By chance, I was on scene for the initial stage of the Occupy Calgary event last weekend. The Occupants, exhibiting the same implacable literalism as the terrorists who thought the World Trade Centre was somehow crucial to world trade, had descended upon the courtyard of the city’s Bankers Hall complex. But they posed no particular threat to any banking activity, legitimate or otherwise. Mostly they just impeded pedestrian access to a shopping mall for a little while, creating an ephemeral nuisance to a few small businesses. They did have one Starbucks quite effectively hemmed in, but if my back-of-envelope calculations are right, they indulged in just enough corporate caramel macchiatos to make up for it. Soon the mob shambled off to Olympic Plaza, where I gather they are still struggling to bring about Year Zero.
As an observer, I had the incalculable advantage of not being able to make out any of the speeches that were being delivered to the crowd of roughly 200 protesters. I was able to enjoy the protest as a purely social phenomenon—precisely the light in which I think the Occupancies are probably best viewed. Urban existence is inherently somewhat lonely for the best-equipped and most conformist among us. How much lonelier must it be for the semi-employable crackpot, the born-too-late hacky-sacker, the dyspeptic Social Credit pamphleteer, the lesbian anarchist who dislikes the other four lesbian anarchists in town?
The Occupants have been scorned as bored, mollycoddled trust-fund kids, but in Calgary they spanned the generations. This may, indeed, be part of the fun; people who don’t go to church no longer have much opportunity for face-to-face intergenerational amity. It goes without saying that the protest was also a supreme dating opportunity; those who came with tents carried their own ready-made makeout venues.
Some participants appeared to be engaged in an unapologetic search for attention, and many appeared to have misplaced the correct date of Halloween. One pretty but weirdly stern-faced girl put on a long display of hula-hoop expertise; watching her gyrate, I could not easily account for the thought process that led her to wake up that day and decide that her hula hoop was just the thing to to smash the corporate state once and for all. (What ever happened to good old dynamite?) But if you are good with a hula hoop, how many opportunities do you have to display that ability?
To join the Left and participate in street politics is to join a tradition, to link oneself up with a heritage of activism; there is no simple analogue on the Right, which prizes tradition as a principle but does not favour theatrical open-air protest (with exceptions for partisans of particular issues, notably abortion). It is safe to say that every Occupy Someplace attendee who has any awareness of history thinks himself engaged in creating a distant echo, however hollow and distorted, of Selma and Greenham Common and the Free Speech Movement.
But this is cargo-cult protest, a series of motions without meaning. There are no stakes to speak of, there is no target, and the Occupists are hazarding nothing more than a few hours in plastic handcuffs. They do not even have any demands. In fact, they insist quite firmly upon this point—that Occupying is somehow a mystical expression of unity and collectivity, but one in which the participants explicitly have no common aim, no shared principle to urge, and no intention of changing anything in particular at all.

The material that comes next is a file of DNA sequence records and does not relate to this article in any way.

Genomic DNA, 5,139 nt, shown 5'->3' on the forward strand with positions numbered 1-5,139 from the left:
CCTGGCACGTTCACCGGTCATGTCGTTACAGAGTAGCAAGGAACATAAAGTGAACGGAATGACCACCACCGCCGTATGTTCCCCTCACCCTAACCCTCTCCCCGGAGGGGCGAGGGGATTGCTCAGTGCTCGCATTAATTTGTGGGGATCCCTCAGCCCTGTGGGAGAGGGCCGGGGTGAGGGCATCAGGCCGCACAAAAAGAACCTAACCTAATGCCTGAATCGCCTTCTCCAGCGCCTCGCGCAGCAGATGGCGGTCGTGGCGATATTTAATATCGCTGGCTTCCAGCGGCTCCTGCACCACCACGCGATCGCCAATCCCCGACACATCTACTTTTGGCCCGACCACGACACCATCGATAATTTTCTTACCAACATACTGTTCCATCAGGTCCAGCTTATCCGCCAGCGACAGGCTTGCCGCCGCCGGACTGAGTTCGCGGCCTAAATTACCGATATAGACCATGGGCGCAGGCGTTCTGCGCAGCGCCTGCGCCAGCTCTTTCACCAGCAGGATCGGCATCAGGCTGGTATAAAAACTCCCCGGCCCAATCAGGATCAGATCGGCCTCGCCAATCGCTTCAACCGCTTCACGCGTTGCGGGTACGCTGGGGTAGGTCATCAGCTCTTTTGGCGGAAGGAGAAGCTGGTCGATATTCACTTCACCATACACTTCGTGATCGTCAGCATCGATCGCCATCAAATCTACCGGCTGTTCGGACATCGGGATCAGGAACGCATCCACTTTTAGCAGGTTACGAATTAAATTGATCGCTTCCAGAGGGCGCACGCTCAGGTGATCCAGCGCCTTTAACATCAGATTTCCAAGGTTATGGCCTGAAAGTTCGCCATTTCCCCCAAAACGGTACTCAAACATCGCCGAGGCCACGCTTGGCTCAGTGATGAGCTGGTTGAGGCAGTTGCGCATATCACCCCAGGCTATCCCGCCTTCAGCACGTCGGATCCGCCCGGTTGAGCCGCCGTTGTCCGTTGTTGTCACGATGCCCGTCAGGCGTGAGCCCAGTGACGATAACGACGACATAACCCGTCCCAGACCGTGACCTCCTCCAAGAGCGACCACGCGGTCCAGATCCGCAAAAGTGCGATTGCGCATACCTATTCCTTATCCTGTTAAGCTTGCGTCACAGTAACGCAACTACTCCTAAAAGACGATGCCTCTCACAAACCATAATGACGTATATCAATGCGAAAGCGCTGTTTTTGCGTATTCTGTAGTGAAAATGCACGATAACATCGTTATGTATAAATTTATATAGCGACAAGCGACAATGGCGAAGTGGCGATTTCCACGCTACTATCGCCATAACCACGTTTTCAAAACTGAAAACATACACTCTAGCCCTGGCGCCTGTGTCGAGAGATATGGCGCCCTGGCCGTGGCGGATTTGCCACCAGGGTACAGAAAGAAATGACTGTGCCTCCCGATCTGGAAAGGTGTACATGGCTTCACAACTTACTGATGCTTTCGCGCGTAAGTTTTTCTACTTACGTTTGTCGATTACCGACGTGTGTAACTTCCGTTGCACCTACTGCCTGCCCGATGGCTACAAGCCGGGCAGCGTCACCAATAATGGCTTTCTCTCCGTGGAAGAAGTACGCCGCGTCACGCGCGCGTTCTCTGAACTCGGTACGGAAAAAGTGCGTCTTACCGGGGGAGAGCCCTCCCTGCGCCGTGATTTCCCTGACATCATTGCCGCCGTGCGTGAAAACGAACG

Except, perhaps, by offering an example of peaceful protest itself. The medium is the message, right? Yet even this content-free agitation, this strait-laced, narcissistic example-setting, isn’t going so well. It turns out that the philosophy of total inclusion and “consensus” decision-making cannot scale up to the size of a corner of a city block without a certain amount of chaos, filth, and recrimination. One is tempted to suggest that the “marginalized”, the “disenfranchised”, and the “voiceless” are doing a reasonably good job of demonstrating how they got that way.
Is it really any wonder that an inner-legion capitalist demonoid like Mark Carney would praise the Occupants? They are the best advertisement that the “1%” could possibly have devised. At a time when finance, partisan politics, and big business are testing the faith of even their most expert practitioners, the Occupy Everywhere movement is out there on the streets, flooding the news audience with Reaganite hormones and hoisting the Protestant work ethic from its deathbed. Be honest, now: doesn’t reading about these people make you want to go out and put on a hard hat?
Picking on the Occupiers will bring forth a torrent of defenders to say “Well, what about the Tea Party?” And I suppose that this is a very good answer. The emptiness and incoherence of the Occupy Everywhere protests provides a hint that the equally incoherent Tea Parties are also open to the Bowling Alone analysis; these “protests” are a spontaneous response to secularization and alienation, and probably without much political potential—little more, really, than a means for the hurt and angry and confused to recognize like minds and to know that they are not alone. The Tea Parties are beset by mirror-images of the same camera-hungry attention-whores as the Occupiers, and where the Tea Parties attract footloose retirees in RVs, the Occupy protests draw distracted grad students. (This being the Viagra era, the RVs may be as active as the tents.)
The Tea Partiers, notoriously, look back to a past of self-reliance and minarchism that never quite was; the Occupants dream of a future of perfect social justice that cannot be. The crowds share only an irksome, poorly-elucidated sense that something is not quite kosher in America, that the common man is the mark in an ongoing con. Mercifully, it is hard to imagine a leader or a vanguard that could merge and exploit them.